‘I have this theory,’ explains Richard Dawson, while remaining his ever-gentle self. ‘There must be some connection between the North of England and Finland. There’s no basis for this other than what I feel.’ Dawson details further how he believes the folk traditions of Northumbria and Finland are linked. While such a suggestion is based only on instinct, it is not without reason.
In late 2021, Dawson teamed up with Finnish experimental band Circle to create Henki – an album decorated with progressive rock instrumentals and lyrics on the rarely combined themes of mythology and botany. Chatting to Dawson and Circle guitarist Janne Westerlund before their gig at Leeds’ Belgrave Music Hall, the story of this coming together of Finland and Northern England begins to unfurl.
It begins with Westerlund displaying affection for Dawson’s music in a tweet. ‘We were in touch from there to swap records’ Dawson tells me, while admitting he was too afraid to suggest collaborating directly. Rather sweetly, Circle were equally coy to approach Dawson with the idea. ‘I think my dream was to do an album’ laughs Westerlund. ‘I didn’t dare suggest it!’
Once Circle finally approached Dawson with the idea, it was an easy decision for the Newcastle musician, ‘I responded straight away with a big “f***ing hell”.’
Work on the album began soon after and continued remotely, leading to some concerns. ‘I was anxious about the result at certain points because we wanted a coherent piece of work,’ admits Westerlund. ‘I had doubts whether it would be like that.’ As fans swarm the Belgrave Music Hall for a gig showcasing Henki, Westerlund’s past worries were evidently irrational.
When discussing how the album came together, Janne notes that Circle proceeded as they usually do. ‘We weren’t going towards any sound or idea that we would have known beforehand. That is the way with Circle. We don’t want to have a goal; we just want to start.’
The process began with the exchanging of demos. ‘Jussi’s were these weird electronic things’ remarks Dawson in reference to Jussi Lehtisalo, the bassist and only consistent member of Circle since the band’s inception. As these demos were compiled and combined, the album formed. ‘It was organic and found its own way’ notes Dawson. Likewise, with no deadline, Dawson and Circle adopted the attitude that the album’s creation would be ‘as slow or as fast as it takes.’
This idea was transferred to Dawson’s lyrics, which likewise took time to get right. There’s an adage that good lyrics are written quickly but Dawson is sceptical about this thought. ‘That whole idea? I don’t know, I’m not sure. [For me] it’s long and slow.’ In hindsight, Dawson reflects upon his lyrics with mixed feelings. ‘I’m really pleased with Silphium [but elsewhere] I think there are some lyrics that I could [have written] a little better’ he says jovially.
Dawson’s lyric writing is pertinent considering Westerlund’s detailing of the compositional process. Effectively, one informed the other. ‘[Henki’s botanical themes] came from something Janne suggested, about how the music should form.’ This natural style of allowing the music to grow sparked something in Dawson, particularly when Westerlund likened the writing process to a plant’s growth. ‘Some of the things I was thinking about could be nicely united by that as a theme, [so] I just started reading about plants’ – Dawson’s nonchalant curiosity clearly getting the better of him. What began as a passing interest ultimately guided much of the album’s subject matter; Henki features a song written from the viewpoint of a 32,000-year-old seed and a biographical account of palaeobotanist Isabel Cookson, to list a few examples.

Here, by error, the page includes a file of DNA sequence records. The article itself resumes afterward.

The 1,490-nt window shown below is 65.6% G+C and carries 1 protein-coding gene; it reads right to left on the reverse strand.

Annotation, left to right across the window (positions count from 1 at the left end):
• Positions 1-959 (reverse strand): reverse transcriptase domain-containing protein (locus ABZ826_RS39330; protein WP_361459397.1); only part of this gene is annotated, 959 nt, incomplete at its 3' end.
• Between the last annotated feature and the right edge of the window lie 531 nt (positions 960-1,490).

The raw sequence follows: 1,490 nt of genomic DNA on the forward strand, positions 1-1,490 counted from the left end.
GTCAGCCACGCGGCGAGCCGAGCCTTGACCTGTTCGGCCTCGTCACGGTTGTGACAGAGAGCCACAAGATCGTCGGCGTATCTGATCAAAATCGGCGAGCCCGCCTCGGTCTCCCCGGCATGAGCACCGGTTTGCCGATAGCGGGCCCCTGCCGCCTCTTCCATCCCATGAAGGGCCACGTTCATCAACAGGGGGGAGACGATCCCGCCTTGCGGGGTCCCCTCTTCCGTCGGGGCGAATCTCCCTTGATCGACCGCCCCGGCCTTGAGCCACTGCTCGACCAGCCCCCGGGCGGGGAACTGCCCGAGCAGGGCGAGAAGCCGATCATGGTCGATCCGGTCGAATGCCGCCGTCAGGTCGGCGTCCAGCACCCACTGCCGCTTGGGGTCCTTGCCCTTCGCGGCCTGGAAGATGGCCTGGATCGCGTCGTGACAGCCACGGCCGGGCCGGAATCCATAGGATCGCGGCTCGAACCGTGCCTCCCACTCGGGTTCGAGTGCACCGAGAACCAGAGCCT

As more lyrics formed, Dawson’s interests broadened. ‘I think I was reading about the meanings of certain plants.’ Dawson recalls how many of these plants have specific meanings in Roman culture, engendering a newfound interest. ‘I didn’t know anything about mythology [but] it was quite interesting to read about these meanings and how they are involved in different stories.’ These remarks are unsurprising given how, for example, the tale of King Midas makes an appearance on the album.
Allowing the project to grow naturally worked for everyone involved, both lyrically and musically. Westerlund sounds almost amazed by the ease with which the album took form. ‘I thought that the whole project was so simple. The songs just happened while we were watching’. He continues by honouring Dawson’s lyrics – Dawson waves away such praise with bashful gratitude – but his conclusion summarises the album’s creation in pithy terms. ‘I feel like we were just shitting around.’
The album’s success has led to the collaboration heading out on tour, something neither Dawson nor Circle were especially considering when creating Henki. ‘I don’t think we thought that much [about it]’ says Dawson to Westerlund. He responds half in jest, ‘We didn’t have rational plans.’ It sounds like a joke, but with the pandemic severely disrupting live music, his comment is understandable.
It is a unique tour for Circle particularly, with a new lead singer in Dawson. However, Westerlund thinks this changes very little. ‘[Touring with Dawson] is not that different. [When touring] you must be relaxed and that’s what happens when we’re together. We share the same sense of humour.’ Dawson agrees, ‘I just feel very comfortable around everyone which is not normal for me.’ He concludes succinctly, in terms that will resonate with fans of the project. ‘It’s just meant to be.’